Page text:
Pino Di Gennaro was born in Troia, in the province of Foggia, on the 20th October 1951. He studied at Liceo Artistico di Brera (Art Lyceum of Brera) in Milan, and graduated in Sculpture at the Accademia delle Belle Arti di Brera (Fine Arts Academy of Brera, Milan), the school attended by Alik Cavaliere.
In this period Di Gennaro actively took part in the campaign for the didactic renewal of the school; with a group of friends he founded the B7 group, the Academy Collective.
In 1982 he co-founded the ‘Group Atelier’ together with Milanese artists Galbusera, Jannelli, Maino and Zanini. The group was a platform for debate and exchange on their works and poetics, that welcomed different figurative approaches and became a place for discussion on artistic production. With the exhibition ‘Atelier’, at Palazzo Dugnani, Milan, in December 1983, the Group had its first public outing. They are still exhibiting together up to this day, with major shows in cities like Milan, Turin, Madrid, Valencia, Barcelona, Wurzburg.
The Group also promoted a series of exhibitions called Venature, that each time involved artists of different evocative styles, to offer both from the point of views of content and language, a multidimensional overview of the Italian and European artistic activity.
From 1972 to 1985 Di Gennaro attended the studio of sculptor Arnaldo Pomodoro, a fundamental experience for his artistic education; in the same years he was appointed his assistant for the set design of ‘Das Katchen Von Heilbronn’ by H. Von Kleist (Zurich, 1972), directed by L. Ronconi; ‘Semiramide’ by G. Rossini (Rome, 1993), directed R. Guicciardini; ‘Orestea-Agamennuni’ by E. Isgrò and ‘Ruderi di Gibellina (1993), both directed by F. Crivelli; ‘Alceste’ by C.W. Gluck (Genova, 1987), directed by V. Puecher. From 1976 to 1999 he lectured on Mould-making and Plastic Arts at the Istituto Statale d’Arte (Public Art School), Monza and the Liceo Artistico Brera (Brera Art Lyceum), Milan.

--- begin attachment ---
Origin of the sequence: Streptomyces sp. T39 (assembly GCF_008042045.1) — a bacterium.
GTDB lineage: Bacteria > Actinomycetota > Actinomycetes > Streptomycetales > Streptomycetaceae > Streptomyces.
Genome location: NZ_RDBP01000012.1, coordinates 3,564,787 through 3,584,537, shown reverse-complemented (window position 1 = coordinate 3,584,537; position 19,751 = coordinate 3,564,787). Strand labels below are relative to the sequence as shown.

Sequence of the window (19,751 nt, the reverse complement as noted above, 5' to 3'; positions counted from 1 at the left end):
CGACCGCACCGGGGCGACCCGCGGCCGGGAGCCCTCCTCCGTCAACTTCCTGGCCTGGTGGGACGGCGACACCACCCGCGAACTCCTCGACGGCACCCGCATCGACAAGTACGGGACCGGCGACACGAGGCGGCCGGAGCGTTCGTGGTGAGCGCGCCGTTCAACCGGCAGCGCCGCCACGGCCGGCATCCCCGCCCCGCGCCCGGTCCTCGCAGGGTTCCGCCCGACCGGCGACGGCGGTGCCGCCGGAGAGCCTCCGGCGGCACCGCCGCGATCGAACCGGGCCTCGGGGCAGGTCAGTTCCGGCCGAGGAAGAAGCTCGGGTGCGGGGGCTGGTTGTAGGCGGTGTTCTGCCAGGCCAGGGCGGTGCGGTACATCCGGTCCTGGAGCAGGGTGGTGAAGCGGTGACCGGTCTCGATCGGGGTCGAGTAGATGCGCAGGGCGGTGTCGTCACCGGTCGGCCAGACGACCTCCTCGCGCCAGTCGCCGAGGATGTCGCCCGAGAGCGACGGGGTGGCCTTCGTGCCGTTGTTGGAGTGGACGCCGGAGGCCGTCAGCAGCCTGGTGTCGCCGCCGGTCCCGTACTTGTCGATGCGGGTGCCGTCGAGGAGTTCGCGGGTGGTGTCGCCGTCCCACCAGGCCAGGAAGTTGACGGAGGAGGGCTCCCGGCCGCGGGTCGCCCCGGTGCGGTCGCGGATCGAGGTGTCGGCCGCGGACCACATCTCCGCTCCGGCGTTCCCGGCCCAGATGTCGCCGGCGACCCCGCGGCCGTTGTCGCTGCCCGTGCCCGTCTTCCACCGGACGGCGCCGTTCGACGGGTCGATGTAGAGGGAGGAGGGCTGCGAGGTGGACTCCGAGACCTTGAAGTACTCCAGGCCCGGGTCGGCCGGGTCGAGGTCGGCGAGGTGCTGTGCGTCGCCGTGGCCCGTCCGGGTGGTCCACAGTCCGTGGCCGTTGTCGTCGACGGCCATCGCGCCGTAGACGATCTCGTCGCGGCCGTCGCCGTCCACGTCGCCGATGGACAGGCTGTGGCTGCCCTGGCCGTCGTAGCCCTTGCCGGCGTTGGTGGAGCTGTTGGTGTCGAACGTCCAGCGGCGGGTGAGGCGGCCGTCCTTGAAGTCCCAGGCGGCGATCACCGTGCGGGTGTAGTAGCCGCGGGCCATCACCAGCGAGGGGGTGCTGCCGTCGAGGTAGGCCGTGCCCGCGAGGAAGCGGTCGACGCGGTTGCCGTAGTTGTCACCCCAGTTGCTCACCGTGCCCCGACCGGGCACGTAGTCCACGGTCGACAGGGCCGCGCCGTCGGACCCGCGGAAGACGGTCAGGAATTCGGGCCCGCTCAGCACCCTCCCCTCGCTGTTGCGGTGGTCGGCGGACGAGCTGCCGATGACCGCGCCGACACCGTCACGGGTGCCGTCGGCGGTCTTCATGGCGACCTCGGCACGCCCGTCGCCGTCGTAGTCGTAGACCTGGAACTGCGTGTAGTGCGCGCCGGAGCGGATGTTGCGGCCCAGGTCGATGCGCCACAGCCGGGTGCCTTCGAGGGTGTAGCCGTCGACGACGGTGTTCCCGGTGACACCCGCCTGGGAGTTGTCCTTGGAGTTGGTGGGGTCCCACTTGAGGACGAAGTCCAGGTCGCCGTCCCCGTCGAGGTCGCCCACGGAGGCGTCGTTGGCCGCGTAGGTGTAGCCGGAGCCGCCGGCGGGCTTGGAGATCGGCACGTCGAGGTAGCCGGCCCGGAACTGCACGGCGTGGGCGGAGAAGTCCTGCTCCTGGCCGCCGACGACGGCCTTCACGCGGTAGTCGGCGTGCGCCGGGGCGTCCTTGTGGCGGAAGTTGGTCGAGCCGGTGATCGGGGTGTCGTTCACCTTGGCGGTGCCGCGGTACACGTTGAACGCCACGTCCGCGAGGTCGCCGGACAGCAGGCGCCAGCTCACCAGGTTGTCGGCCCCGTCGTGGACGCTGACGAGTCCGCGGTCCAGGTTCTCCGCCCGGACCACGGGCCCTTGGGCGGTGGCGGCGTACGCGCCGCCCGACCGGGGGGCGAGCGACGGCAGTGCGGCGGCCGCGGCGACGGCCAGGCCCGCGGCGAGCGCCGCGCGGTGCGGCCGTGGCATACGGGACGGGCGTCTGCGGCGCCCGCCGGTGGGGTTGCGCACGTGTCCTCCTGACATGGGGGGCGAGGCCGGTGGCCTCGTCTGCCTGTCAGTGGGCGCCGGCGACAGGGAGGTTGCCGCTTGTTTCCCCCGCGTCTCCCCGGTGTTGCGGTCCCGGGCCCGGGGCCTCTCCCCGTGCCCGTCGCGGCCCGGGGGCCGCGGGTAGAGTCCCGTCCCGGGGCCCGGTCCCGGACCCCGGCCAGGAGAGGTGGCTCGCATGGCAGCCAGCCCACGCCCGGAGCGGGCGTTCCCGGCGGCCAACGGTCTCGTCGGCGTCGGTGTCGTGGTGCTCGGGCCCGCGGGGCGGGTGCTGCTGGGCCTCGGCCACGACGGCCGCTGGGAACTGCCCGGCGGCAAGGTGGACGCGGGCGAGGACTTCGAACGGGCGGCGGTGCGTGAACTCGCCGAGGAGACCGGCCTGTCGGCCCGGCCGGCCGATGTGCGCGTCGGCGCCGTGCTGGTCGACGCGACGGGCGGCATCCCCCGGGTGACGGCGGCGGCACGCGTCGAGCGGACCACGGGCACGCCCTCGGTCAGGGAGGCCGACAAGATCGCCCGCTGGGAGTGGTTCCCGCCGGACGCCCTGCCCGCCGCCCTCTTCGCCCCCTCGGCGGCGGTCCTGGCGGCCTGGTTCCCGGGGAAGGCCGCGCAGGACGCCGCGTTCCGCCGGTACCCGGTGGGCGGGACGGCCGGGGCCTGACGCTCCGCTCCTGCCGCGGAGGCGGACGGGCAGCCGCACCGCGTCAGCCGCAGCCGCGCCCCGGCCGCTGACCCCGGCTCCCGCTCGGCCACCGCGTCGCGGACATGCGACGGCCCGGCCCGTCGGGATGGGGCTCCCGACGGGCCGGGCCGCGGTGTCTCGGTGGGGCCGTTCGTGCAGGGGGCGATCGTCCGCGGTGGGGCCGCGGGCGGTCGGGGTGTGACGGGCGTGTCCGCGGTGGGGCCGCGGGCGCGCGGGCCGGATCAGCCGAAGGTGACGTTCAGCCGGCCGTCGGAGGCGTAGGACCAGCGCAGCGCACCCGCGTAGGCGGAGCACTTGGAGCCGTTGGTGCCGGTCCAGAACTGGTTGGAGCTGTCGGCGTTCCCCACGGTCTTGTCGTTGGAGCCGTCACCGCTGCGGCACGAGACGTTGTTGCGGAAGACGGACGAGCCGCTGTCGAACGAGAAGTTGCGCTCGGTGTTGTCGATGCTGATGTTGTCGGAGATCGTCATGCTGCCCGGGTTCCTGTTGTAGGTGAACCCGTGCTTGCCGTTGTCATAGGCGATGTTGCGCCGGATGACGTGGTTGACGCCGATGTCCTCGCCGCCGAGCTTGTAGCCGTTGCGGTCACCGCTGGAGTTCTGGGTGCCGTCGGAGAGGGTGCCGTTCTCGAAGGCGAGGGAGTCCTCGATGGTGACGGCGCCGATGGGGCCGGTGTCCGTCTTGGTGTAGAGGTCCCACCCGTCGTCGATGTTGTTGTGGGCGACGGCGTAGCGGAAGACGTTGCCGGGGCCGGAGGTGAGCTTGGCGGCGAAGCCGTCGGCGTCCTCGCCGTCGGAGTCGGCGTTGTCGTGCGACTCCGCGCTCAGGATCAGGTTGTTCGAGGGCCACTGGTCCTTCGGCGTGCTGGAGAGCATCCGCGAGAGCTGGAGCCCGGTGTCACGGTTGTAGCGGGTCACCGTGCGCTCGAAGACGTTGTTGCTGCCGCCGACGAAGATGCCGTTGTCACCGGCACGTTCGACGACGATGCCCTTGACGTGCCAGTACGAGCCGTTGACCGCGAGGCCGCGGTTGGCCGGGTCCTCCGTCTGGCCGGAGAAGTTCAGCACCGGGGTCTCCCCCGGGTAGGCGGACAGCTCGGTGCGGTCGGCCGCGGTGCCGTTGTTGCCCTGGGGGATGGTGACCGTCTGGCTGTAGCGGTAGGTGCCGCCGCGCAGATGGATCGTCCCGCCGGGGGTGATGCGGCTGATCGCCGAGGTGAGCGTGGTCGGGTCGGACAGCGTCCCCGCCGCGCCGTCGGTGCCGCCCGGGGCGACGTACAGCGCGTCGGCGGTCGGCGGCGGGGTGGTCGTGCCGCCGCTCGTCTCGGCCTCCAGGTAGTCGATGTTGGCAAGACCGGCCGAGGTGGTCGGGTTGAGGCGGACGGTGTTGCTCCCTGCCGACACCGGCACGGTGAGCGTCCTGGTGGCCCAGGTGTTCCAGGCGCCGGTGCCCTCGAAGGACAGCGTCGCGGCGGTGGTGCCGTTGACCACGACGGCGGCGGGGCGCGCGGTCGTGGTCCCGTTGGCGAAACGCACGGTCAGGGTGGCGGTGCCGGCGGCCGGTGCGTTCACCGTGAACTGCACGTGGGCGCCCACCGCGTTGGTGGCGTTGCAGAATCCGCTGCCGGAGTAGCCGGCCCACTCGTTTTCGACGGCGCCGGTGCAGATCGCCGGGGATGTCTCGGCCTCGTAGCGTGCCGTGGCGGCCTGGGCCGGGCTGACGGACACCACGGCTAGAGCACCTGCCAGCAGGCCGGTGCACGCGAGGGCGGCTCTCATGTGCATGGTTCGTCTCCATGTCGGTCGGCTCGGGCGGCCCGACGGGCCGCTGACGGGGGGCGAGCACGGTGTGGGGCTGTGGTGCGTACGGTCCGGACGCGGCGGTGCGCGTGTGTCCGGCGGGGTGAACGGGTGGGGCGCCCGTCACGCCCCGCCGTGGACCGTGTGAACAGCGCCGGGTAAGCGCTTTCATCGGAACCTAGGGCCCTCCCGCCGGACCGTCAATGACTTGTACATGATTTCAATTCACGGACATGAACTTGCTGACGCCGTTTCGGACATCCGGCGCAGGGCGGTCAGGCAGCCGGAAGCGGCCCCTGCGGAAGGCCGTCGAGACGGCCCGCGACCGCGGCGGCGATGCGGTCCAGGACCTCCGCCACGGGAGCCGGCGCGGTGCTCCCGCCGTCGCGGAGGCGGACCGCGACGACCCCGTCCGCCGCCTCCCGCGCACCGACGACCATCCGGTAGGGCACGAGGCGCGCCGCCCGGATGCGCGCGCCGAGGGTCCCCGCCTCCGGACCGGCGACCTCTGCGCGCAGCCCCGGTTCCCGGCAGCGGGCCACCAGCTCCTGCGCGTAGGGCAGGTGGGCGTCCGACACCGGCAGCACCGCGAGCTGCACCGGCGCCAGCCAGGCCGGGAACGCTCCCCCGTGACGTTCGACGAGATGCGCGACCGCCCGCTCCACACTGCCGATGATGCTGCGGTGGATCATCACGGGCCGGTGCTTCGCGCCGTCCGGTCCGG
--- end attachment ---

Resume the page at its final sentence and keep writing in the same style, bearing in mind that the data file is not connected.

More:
He currently works as a professor at the Accademia di Belle Arti di Brera, in Milan.His intense activity as a sculpture teacher and researcher led to the completion of a widely acclaimed school text, ‘I Modi della Scultura‘ (Types of sculpture), published by Hoepli. The sculpture of Pino Di Gennaro embraces the methodology of ‘adding up’ rather than ‘taking out’. His works convey the knowledgeable outcomes of moulding soft materials such as clay, plasticine, papier-mâché, and, only recently, wax.In enhancing the expressive power of each single element, the sculptor combines poor materials to more refined ones: papier-mâché and steel, wax and bronze, papier-mâché and lead. Di Gennaro prefers bronze for outdoor works, adopting the lost-wax casting technique in its numerous expressive possibilities; it enhances the colour of the material if treated with acids or pigments, whilst mirror polishing exalts its preciousness and brightness.
The hand is not only an instrument, but also a potentially expressive tool: the hand that sees, shaping shapeless material, the hand as a second, peripheral brain, that learns, elaborates, establishes a connection with the material, as if it was a bodily encounter, allowing the enhancement of the expressive possibilities of the hand onto the material, leading to an inevitable erotic game.
In Di Gennaro’s work the colour of papier-mâché, the brightness of bronze, the transparency of wax and the opacity of lead are not seen as the qualities of individual materials, but rather as the expressive opportunity of triggering a fascinating conversation between soft and hard materials, poor and rich ones, classic and popular elements.
The evocative style of the sculptor is aimed at the social role of sculpture in the urban fabric, ast an opportunity to enhance the aesthetic quality of places, the identity and quality of life of people, adding value to the relationship between sculpture and architecture, in order to propose opportunities for interaction between the space, the artwork and its users. These ideas are exemplified by the Monumento alla Pace (Monument to Peace), made for the council of Troia and installed in Piazza San Secondino. The three large fountain-sculptures, in bronze, are conceived as an installation to revive the whole square.
In recent years Di Gennaro’s activity was enriched by a new experience: art as social care; he experiments and uses clay as a medium to ‘cure’ young teens who were victims of bullyism, an activity he undertook at the laboratory of the Fatebenefratelli Hospital in Milan.
In 2011, he completed the book ‘Manuale di Scultura‘ (Sculpture Manual), published by Hoepli.